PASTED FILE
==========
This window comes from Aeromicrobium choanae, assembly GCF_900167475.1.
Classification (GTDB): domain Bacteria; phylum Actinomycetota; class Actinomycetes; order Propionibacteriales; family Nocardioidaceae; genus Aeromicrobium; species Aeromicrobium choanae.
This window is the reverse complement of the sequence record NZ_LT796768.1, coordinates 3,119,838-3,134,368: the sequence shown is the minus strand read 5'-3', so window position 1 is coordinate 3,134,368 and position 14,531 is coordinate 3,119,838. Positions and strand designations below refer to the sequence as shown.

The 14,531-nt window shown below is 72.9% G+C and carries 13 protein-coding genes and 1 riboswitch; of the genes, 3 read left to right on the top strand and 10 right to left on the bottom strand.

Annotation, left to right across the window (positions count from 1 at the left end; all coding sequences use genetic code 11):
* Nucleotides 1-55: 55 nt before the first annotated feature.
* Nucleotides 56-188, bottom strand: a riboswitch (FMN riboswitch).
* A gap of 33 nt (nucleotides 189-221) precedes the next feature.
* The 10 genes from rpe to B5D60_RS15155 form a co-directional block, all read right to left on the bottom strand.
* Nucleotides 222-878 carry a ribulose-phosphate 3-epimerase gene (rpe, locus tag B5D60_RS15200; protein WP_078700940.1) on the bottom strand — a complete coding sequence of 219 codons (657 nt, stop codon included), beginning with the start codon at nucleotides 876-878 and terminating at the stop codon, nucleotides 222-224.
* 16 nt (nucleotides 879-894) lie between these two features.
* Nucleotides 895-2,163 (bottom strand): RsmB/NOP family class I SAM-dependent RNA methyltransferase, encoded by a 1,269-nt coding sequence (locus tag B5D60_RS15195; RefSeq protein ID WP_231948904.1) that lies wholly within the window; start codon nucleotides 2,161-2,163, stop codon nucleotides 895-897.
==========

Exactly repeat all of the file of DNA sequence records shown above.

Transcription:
This window comes from Aeromicrobium choanae, assembly GCF_900167475.1.
Classification (GTDB): domain Bacteria; phylum Actinomycetota; class Actinomycetes; order Propionibacteriales; family Nocardioidaceae; genus Aeromicrobium; species Aeromicrobium choanae.
This window is the reverse complement of the sequence record NZ_LT796768.1, coordinates 3,119,838-3,134,368: the sequence shown is the minus strand read 5'-3', so window position 1 is coordinate 3,134,368 and position 14,531 is coordinate 3,119,838. Positions and strand designations below refer to the sequence as shown.

The 14,531-nt window shown below is 72.9% G+C and carries 13 protein-coding genes and 1 riboswitch; of the genes, 3 read left to right on the top strand and 10 right to left on the bottom strand.

Annotation, left to right across the window (positions count from 1 at the left end; all coding sequences use genetic code 11):
* Nucleotides 1-55: 55 nt before the first annotated feature.
* Nucleotides 56-188, bottom strand: a riboswitch (FMN riboswitch).
* A gap of 33 nt (nucleotides 189-221) precedes the next feature.
* The 10 genes from rpe to B5D60_RS15155 form a co-directional block, all read right to left on the bottom strand.
* Nucleotides 222-878 carry a ribulose-phosphate 3-epimerase gene (rpe, locus tag B5D60_RS15200; protein WP_078700940.1) on the bottom strand — a complete coding sequence of 219 codons (657 nt, stop codon included), beginning with the start codon at nucleotides 876-878 and terminating at the stop codon, nucleotides 222-224.
* 16 nt (nucleotides 879-894) lie between these two features.
* Nucleotides 895-2,163 (bottom strand): RsmB/NOP family class I SAM-dependent RNA methyltransferase, encoded by a 1,269-nt coding sequence (locus tag B5D60_RS15195; RefSeq protein ID WP_231948904.1) that lies wholly within the window; start codon nucleotides 2,161-2,163, stop codon nucleotides 895-897.